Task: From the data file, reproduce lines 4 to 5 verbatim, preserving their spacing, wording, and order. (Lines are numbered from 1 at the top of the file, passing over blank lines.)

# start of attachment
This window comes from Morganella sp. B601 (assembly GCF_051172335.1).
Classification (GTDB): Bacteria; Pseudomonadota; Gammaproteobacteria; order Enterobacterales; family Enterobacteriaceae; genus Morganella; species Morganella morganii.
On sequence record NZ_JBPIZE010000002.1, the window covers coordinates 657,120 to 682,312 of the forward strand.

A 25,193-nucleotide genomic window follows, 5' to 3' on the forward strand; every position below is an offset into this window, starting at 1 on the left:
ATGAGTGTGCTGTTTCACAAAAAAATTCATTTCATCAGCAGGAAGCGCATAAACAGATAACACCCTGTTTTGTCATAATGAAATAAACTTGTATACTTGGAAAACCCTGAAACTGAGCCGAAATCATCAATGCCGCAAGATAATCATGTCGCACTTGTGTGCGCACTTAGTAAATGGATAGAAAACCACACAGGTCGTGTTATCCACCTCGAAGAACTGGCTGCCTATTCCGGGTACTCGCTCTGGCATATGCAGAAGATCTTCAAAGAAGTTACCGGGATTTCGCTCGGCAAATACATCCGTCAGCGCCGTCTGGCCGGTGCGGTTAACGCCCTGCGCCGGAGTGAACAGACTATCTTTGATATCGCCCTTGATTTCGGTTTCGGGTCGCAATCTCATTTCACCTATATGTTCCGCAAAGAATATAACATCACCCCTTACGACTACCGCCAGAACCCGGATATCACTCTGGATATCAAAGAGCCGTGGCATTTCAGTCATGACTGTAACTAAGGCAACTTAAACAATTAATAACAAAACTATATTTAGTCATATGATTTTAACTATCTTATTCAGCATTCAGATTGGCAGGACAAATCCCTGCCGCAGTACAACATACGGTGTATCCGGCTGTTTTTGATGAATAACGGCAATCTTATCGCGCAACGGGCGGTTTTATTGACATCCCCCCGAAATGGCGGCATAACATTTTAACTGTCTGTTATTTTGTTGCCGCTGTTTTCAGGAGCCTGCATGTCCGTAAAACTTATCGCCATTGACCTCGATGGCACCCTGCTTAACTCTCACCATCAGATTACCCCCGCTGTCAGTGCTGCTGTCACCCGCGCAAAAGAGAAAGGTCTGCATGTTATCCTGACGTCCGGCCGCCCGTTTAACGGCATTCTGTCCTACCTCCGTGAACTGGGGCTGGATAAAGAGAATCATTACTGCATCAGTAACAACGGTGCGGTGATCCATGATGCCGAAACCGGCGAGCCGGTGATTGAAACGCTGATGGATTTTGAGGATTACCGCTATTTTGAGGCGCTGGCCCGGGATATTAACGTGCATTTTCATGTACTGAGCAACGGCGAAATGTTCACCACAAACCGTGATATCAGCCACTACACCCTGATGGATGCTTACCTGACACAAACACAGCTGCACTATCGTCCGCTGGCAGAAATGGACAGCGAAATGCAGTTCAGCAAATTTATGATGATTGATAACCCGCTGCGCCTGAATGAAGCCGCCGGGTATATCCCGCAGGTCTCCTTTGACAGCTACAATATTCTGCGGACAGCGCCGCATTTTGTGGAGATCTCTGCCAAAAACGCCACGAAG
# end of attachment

A 25,193-nucleotide genomic window follows, 5' to 3' on the forward strand; every position below is an offset into this window, starting at 1 on the left:
ATGAGTGTGCTGTTTCACAAAAAAATTCATTTCATCAGCAGGAAGCGCATAAACAGATAACACCCTGTTTTGTCATAATGAAATAAACTTGTATACTTGGAAAACCCTGAAACTGAGCCGAAATCATCAATGCCGCAAGATAATCATGTCGCACTTGTGTGCGCACTTAGTAAATGGATAGAAAACCACACAGGTCGTGTTATCCACCTCGAAGAACTGGCTGCCTATTCCGGGTACTCGCTCTGGCATATGCAGAAGATCTTCAAAGAAGTTACCGGGATTTCGCTCGGCAAATACATCCGTCAGCGCCGTCTGGCCGGTGCGGTTAACGCCCTGCGCCGGAGTGAACAGACTATCTTTGATATCGCCCTTGATTTCGGTTTCGGGTCGCAATCTCATTTCACCTATATGTTCCGCAAAGAATATAACATCACCCCTTACGACTACCGCCAGAACCCGGATATCACTCTGGATATCAAAGAGCCGTGGCATTTCAGTCATGACTGTAACTAAGGCAACTTAAACAATTAATAACAAAACTATATTTAGTCATATGATTTTAACTATCTTATTCAGCATTCAGATTGGCAGGACAAATCCCTGCCGCAGTACAACATACGGTGTATCCGGCTGTTTTTGATGAATAACGGCAATCTTATCGCGCAACGGGCGGTTTTATTGACATCCCCCCGAAATGGCGGCATAACATTTTAACTGTCTGTTATTTTGTTGCCGCTGTTTTCAGGAGCCTGCATGTCCGTAAAACTTATCGCCATTGACCTCGATGGCACCCTGCTTAACTCTCACCATCAGATTACCCCCGCTGTCAGTGCTGCTGTCACCCGCGCAAAAGAGAAAGGTCTGCATGTTATCCTGACGTCCGGCCGCCCGTTTAACGGCATTCTGTCCTACCTCCGTGAACTGGGGCTGGATAAAGAGAATCATTACTGCATCAGTAACAACGGTGCGGTGATCCATGATGCCGAAACCGGCGAGCCGGTGATTGAAACGCTGATGGATTTTGAGGATTACCGCTATTTTGAGGCGCTGGCCCGGGATATTAACGTGCATTTTCATGTACTGAGCAACGGCGAAATGTTCACCACAAACCGTGATATCAGCCACTACACCCTGATGGATGCTTACCTGACACAAACACAGCTGCACTATCGTCCGCTGGCAGAAATGGACAGCGAAATGCAGTTCAGCAAATTTATGATGATTGATAACCCGCTGCGCCTGAATGAAGCCGCCGGGTATATCCCGCAGGTCTCCTTTGACAGCTACAATATTCTGCGGACAGCGCCGCATTTTGTGGAGATCTCTGCCAAAAACGCCACGAAG